If you guys had a chance of seeing the Windows Azure AD session at //BUILD, or more recently at the P&P Symposium, you already know that the previews of ASP.NET Tools Fall update included a feature to easily configure a Web application to use Windows Azure AD; it is what added the “Enable Windows Azure Authentication” menu entry in the project explorer’s context menu.
Today Scott Guthrie announced the RTM of the ASP.NET and Web Tools 2012.2 Update. However, Windows Azure AD is still in preview mode: hence, the associated feature was extracted from the main install and repackaged in its own tool, still in preview. In the process the feature acquired its own name: allow me to introduce the Microsoft ASP.NET Tools for Windows Azure Active Directory – Visual Studio 2012.
Important: before installing the ASP.NET Tools for Windows Azure Active Directory you do need to install the ASP.NET and Web Tools 2012.2 Update. Thanks to Magnus for suggesting this clarification!
New in this release
This release has a couple of differences from the last preview.
The most visible difference is in the location of the menu entry which activates the feature. Whereas the earlier previews placed it in the context menu of the solution explorer, the latest preview offers it under the Project menu.
The other differences are mostly invisible, unless you open the autogenerated web.config and take a look at the code emitted.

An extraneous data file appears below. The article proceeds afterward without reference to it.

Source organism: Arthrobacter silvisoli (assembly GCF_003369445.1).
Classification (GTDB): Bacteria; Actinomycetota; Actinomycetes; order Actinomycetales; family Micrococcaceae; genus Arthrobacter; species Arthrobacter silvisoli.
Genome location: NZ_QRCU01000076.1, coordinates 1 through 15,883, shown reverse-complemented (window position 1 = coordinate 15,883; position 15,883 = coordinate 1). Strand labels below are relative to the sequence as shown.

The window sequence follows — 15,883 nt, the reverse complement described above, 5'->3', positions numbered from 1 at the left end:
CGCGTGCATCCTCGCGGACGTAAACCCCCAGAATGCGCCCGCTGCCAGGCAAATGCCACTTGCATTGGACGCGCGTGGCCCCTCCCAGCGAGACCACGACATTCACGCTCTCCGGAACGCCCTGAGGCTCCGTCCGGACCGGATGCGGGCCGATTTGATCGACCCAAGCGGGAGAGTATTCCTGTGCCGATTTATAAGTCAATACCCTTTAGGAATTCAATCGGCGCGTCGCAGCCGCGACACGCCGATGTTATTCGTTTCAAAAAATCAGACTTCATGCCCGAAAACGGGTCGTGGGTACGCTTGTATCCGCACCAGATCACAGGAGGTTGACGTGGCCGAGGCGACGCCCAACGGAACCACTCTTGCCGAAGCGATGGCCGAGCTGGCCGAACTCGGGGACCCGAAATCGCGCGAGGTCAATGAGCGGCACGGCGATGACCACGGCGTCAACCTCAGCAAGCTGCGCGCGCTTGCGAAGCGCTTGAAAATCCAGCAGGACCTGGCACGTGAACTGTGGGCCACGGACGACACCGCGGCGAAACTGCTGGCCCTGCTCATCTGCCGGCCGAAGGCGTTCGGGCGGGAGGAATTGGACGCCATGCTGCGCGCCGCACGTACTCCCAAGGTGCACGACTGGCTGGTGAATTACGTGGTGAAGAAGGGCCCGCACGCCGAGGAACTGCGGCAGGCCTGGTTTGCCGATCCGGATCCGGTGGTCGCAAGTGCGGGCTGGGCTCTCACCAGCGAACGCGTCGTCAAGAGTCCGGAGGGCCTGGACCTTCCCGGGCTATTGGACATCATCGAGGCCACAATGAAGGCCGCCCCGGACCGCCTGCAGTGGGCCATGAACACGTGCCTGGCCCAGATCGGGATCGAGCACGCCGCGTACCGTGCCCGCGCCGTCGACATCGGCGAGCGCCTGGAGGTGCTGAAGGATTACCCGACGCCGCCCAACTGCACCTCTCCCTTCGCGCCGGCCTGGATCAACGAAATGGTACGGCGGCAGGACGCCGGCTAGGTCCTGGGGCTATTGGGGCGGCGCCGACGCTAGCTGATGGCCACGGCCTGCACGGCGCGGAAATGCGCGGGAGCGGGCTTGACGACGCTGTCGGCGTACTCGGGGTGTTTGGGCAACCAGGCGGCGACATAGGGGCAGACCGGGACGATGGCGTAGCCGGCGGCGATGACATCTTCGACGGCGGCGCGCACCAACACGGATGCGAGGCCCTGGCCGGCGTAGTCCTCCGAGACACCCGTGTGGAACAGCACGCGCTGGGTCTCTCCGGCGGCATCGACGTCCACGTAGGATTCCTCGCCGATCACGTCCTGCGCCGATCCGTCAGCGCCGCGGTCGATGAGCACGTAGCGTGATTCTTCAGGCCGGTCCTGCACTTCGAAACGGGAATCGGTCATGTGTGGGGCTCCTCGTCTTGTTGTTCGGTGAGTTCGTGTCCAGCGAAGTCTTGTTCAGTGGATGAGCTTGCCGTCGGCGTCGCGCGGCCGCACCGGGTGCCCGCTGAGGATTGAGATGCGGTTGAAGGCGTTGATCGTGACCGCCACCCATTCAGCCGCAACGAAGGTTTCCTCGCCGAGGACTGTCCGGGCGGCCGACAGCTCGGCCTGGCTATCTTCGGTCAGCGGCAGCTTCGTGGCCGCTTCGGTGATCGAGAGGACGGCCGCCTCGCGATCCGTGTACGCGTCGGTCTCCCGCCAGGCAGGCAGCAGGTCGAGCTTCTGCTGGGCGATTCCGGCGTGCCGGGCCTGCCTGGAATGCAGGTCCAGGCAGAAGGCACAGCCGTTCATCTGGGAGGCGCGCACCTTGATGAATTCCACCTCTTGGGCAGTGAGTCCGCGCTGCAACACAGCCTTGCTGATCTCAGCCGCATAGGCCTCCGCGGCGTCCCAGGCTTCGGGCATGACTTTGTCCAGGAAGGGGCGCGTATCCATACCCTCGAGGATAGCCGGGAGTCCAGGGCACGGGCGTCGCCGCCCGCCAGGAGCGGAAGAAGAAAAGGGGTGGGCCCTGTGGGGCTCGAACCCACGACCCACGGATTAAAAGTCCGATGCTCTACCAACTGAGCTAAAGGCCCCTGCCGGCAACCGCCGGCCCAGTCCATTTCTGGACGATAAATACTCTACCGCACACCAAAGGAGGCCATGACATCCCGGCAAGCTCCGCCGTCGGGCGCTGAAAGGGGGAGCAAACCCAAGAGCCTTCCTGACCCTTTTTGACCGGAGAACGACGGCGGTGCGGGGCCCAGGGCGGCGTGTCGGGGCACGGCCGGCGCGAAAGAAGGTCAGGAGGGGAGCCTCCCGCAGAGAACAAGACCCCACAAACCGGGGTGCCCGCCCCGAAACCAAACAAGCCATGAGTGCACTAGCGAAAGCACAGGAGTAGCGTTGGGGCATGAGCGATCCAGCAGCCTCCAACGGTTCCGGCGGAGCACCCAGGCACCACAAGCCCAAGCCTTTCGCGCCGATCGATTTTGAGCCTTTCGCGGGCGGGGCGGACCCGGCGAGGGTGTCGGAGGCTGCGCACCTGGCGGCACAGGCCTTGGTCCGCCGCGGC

The most notable difference is that the tool now uses the ValidatingIssuerNameRegistry, as I somewhat anticipated here. Below there’s an example of what the tool generates against my test tenant:
type="System.IdentityModel.Tokens.ValidatingIssuerNameRegistry, System.IdentityModel.Tokens.ValidatingIssuerNameRegistry"> <authority name="treyresearch1.onmicrosoft.com"> <keys> <add thumbprint="3464C5BDD2BE7F2B6112E2F08E9C0024E33D9FE0" /> </keys> <validIssuers> <add name="https://sts.windows.net/929bfe53-8d2d-4d9e-a94d-dd3c121183b4/" /> </validIssuers> </authority> </issuerNameRegistry>
The other difference is that there is no longer any mapping code for the Name claim, given that now AAD emits a Name claim that WIF automatically picks up.
There are some other differences in the Publish user experience, but in the default case (the developer is also a directory tenant admin) the flow is really unchanged. I am told that the documentation of the tool will be updated soon: there you’ll find all the details in a thorough walkthrough, hence I won’t duplicate content here. I’ll update with a link as soon as I get it.
If you want to experience the preview of Windows Azure AD for Web SSO, there is no simpler way than through the Microsoft ASP.NET Tools for Windows Azure Active Directory. Go get it!!!